The police shooting death of Charleena Lyles has now led to new legislation introduced Wednesday in Olympia. Lawmakers behind the bill hope it would help law enforcement officers avoid the use of deadly force by adding mental health professionals as "co-responders."
Sen. David Frockt and Rep. Roger Goodman sponsored the proposal. Both previously served on a legislative task force that highlighted the need for a better understanding of the impact of mental health in deadly force situations. The two lawmakers believe Senate Bill 5970 and House Bill 2234 address that need.
Frockt told KING 5 he felt now was the time to introduce the bill, given recent public outcry over the death of Charleena Lyles.
"This is a tragedy on numerous levels, so we have to try to do better. We have to try to do better," he said.
Thirty-year-old Lyles was shot and killed by two Seattle police officers on the morning of June 18. The officers responding to a burglary call at her home knew going in that Lyles had a history of mental health issues. SPD has said the officers shot Lyles after she threatened them with a knife.
"The basic idea of this bill to to try to put what we call a crisis intervention response team - a social worker, a designated mental health professional - to travel or be on-call with officers on a limited basis, on certain calls that we know might involve emotionally disturbed persons or calls where there might be a mental health issue involved," said Frockt. "To give them another angle to try to work with that individual, hopefully so it doesn't result in a violent encounter."
Mental health professionals on the "co-responder" teams would receive special training and help with crisis intervention, follow-up investigations, and sharing best practices with police officials.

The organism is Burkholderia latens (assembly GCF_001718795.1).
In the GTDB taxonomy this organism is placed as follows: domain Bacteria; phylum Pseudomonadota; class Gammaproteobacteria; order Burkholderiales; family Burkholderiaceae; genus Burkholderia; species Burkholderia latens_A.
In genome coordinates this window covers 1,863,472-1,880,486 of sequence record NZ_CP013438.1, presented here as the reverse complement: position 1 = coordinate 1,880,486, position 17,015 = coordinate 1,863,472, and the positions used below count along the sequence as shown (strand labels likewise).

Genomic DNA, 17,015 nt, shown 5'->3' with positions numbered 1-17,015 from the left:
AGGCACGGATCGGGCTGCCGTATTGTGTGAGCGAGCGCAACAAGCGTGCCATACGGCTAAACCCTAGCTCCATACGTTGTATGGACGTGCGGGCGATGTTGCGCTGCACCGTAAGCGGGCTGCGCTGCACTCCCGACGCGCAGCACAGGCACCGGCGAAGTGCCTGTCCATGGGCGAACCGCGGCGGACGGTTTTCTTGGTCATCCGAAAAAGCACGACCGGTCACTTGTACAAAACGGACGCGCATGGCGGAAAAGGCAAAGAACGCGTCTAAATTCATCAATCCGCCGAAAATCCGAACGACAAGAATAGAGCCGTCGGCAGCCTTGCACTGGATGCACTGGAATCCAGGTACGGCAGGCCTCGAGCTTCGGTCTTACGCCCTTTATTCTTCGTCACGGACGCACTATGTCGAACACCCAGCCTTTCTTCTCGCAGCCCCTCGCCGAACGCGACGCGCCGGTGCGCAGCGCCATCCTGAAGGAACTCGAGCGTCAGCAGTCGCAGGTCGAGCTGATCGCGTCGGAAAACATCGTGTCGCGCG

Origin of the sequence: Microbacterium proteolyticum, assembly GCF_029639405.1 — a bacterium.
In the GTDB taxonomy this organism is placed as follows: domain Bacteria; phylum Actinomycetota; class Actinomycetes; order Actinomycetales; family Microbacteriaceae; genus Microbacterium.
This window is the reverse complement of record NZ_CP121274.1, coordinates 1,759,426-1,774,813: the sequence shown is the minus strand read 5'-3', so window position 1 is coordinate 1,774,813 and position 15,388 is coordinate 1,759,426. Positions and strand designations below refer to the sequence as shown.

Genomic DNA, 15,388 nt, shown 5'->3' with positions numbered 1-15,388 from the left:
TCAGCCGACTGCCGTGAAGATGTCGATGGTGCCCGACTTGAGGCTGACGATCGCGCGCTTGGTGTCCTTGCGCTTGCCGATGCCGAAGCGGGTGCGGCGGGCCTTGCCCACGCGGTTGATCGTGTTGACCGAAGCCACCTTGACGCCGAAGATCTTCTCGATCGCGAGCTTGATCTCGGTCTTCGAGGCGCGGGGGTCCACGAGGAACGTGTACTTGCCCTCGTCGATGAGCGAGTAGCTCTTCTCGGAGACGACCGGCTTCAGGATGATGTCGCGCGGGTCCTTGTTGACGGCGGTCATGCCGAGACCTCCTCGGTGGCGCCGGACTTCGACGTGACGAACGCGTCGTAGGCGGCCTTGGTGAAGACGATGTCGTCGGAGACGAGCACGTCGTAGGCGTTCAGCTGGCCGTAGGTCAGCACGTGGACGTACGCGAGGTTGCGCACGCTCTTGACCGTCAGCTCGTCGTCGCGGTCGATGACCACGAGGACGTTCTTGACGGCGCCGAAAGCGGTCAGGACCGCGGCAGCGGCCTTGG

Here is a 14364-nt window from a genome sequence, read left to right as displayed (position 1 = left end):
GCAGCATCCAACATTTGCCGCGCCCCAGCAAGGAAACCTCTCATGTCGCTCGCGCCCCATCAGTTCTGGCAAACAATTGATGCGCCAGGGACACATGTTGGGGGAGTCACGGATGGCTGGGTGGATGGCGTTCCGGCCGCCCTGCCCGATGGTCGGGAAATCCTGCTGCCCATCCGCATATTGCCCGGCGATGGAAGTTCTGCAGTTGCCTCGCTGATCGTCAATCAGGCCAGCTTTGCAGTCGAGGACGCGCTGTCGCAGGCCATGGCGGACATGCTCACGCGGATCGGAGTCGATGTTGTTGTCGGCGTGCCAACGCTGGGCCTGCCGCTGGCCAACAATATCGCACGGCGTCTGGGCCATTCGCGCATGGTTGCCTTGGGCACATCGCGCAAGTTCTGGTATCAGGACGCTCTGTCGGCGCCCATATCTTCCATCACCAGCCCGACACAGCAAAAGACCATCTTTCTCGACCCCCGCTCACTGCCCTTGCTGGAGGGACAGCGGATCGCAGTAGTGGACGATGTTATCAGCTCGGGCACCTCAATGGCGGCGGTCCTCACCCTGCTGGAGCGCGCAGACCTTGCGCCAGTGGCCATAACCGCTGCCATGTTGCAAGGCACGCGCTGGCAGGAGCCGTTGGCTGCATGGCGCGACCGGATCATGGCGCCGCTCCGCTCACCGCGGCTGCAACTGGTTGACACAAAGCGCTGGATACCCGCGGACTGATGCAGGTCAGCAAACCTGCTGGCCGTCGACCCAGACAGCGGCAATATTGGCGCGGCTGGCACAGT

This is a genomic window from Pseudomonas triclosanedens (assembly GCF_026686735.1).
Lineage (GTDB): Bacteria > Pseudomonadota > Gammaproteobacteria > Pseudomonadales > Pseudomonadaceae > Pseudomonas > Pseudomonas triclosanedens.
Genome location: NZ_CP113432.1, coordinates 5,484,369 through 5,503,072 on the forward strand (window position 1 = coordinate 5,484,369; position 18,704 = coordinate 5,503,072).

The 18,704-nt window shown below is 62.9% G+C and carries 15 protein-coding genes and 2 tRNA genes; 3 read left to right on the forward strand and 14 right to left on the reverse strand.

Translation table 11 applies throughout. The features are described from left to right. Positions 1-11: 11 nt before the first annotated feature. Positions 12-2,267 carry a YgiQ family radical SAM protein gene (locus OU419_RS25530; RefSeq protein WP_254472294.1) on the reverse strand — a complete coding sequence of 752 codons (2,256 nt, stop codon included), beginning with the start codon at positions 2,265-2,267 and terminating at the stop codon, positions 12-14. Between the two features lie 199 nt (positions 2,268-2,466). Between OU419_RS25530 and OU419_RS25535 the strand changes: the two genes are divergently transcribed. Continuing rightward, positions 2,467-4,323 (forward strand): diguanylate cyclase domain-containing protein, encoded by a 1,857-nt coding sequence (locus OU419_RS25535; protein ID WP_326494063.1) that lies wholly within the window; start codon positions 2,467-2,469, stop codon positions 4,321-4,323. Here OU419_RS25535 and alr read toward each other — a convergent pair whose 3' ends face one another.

If approved, the legislation would provide two state law enforcement agencies with grant money to launch a pilot program. The agencies would be required to create four intervention teams, complete with a crisis intervention-trained police officer and a mental health professional.
"We want to try it out, measure it to see how it works, see how many calls they respond to, what the intervention result is," said Frockt. "We'll see if it works, and see if it's something we should implement on a wider basis across the state."
Other states like California, Wisconsin, Maine, Utah, Texas and Florida have similar programs in place, which Frockt says have helped get people connected with services rather than lethal force or jail time.
“The debate about police use of deadly force continues, but there are other tools we can begin using today to drive down the incidents of violent interactions with police,” Goodman, said. “Deploying mental health professionals with law enforcement as ‘co-responder’ teams in specific critical types of incidents should help reduce violent interactions and deaths in our communities.”
Frockt admits he has already heard some criticism from members of the law enforcement community, who have expressed safety concerns about civilian mental health professionals accompanying officers on potentially dangerous calls.
But by starting the conversation now, he hopes they'll have time to work through those issues and possibly get the bill passed during next year's legislative session.
"In my mind, if we don't start trying different ideas and seeing what may work, we're never going to get anywhere, and we're just going to keep having these tragedies arise over and over again," he said.
KING 5's Bryce Newberry contributed to this report.